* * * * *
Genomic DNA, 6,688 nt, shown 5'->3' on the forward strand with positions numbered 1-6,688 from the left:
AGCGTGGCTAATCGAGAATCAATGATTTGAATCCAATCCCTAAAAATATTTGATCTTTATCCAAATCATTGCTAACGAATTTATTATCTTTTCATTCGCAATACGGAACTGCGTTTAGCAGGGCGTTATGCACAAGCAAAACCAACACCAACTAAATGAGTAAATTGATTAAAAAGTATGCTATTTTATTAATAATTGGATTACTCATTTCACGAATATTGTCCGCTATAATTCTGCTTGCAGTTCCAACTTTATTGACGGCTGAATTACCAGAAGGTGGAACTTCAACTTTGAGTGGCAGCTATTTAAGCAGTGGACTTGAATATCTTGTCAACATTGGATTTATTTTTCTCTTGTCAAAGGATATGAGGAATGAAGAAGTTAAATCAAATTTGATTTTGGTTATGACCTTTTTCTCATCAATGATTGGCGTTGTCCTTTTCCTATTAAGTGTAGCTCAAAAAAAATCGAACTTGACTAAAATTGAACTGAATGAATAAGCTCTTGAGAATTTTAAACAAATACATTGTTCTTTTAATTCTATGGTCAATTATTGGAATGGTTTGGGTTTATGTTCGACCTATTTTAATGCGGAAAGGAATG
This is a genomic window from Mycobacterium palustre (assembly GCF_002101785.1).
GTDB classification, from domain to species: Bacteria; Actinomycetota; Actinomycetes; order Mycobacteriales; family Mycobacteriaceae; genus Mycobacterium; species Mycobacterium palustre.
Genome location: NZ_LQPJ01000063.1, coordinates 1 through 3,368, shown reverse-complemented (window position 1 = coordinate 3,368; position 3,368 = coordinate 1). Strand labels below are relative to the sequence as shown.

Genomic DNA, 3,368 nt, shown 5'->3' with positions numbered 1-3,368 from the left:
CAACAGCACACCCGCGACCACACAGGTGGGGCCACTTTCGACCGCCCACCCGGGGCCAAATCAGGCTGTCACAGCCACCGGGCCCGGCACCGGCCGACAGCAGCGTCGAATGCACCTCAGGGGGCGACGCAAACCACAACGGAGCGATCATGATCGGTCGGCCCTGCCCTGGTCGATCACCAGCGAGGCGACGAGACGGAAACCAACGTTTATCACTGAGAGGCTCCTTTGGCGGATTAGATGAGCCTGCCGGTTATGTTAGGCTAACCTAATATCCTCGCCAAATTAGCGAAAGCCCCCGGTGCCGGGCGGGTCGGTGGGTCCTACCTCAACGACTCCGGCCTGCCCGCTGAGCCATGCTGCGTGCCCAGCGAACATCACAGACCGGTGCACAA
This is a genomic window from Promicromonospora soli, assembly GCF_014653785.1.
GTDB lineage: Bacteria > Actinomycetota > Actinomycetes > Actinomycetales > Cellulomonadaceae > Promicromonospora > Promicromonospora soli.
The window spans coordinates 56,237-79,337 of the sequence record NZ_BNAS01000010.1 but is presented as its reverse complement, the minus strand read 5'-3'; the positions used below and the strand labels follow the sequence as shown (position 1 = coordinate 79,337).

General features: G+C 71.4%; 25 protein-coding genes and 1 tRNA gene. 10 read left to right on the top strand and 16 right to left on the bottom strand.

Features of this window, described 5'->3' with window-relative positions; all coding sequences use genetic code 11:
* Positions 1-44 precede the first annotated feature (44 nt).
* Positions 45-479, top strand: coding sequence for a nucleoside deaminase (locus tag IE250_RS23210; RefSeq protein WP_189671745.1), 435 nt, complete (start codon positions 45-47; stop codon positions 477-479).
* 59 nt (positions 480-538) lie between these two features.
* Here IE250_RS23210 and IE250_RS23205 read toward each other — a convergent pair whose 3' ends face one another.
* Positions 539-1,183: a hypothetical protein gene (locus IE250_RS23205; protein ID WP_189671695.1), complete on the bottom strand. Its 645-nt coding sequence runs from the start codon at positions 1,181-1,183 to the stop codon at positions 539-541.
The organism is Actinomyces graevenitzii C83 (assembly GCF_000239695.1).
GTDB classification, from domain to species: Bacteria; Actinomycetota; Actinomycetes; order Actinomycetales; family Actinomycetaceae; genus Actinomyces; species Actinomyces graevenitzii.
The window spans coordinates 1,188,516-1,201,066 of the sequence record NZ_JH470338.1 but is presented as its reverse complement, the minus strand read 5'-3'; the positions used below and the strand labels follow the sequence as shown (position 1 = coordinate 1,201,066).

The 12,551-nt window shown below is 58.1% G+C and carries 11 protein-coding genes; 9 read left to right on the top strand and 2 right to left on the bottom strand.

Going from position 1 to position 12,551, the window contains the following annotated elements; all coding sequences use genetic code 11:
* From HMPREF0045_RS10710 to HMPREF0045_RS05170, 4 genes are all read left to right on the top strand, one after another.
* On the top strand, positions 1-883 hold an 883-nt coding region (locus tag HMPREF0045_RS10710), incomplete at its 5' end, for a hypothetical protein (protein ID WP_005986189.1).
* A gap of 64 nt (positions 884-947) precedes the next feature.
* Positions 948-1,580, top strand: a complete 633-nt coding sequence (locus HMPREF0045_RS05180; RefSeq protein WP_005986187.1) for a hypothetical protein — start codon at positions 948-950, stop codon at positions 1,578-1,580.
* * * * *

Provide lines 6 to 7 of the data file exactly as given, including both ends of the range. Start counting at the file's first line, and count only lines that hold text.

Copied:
Genomic DNA, 3,368 nt, shown 5'->3' with positions numbered 1-3,368 from the left:
CAACAGCACACCCGCGACCACACAGGTGGGGCCACTTTCGACCGCCCACCCGGGGCCAAATCAGGCTGTCACAGCCACCGGGCCCGGCACCGGCCGACAGCAGCGTCGAATGCACCTCAGGGGGCGACGCAAACCACAACGGAGCGATCATGATCGGTCGGCCCTGCCCTGGTCGATCACCAGCGAGGCGACGAGACGGAAACCAACGTTTATCACTGAGAGGCTCCTTTGGCGGATTAGATGAGCCTGCCGGTTATGTTAGGCTAACCTAATATCCTCGCCAAATTAGCGAAAGCCCCCGGTGCCGGGCGGGTCGGTGGGTCCTACCTCAACGACTCCGGCCTGCCCGCTGAGCCATGCTGCGTGCCCAGCGAACATCACAGACCGGTGCACAA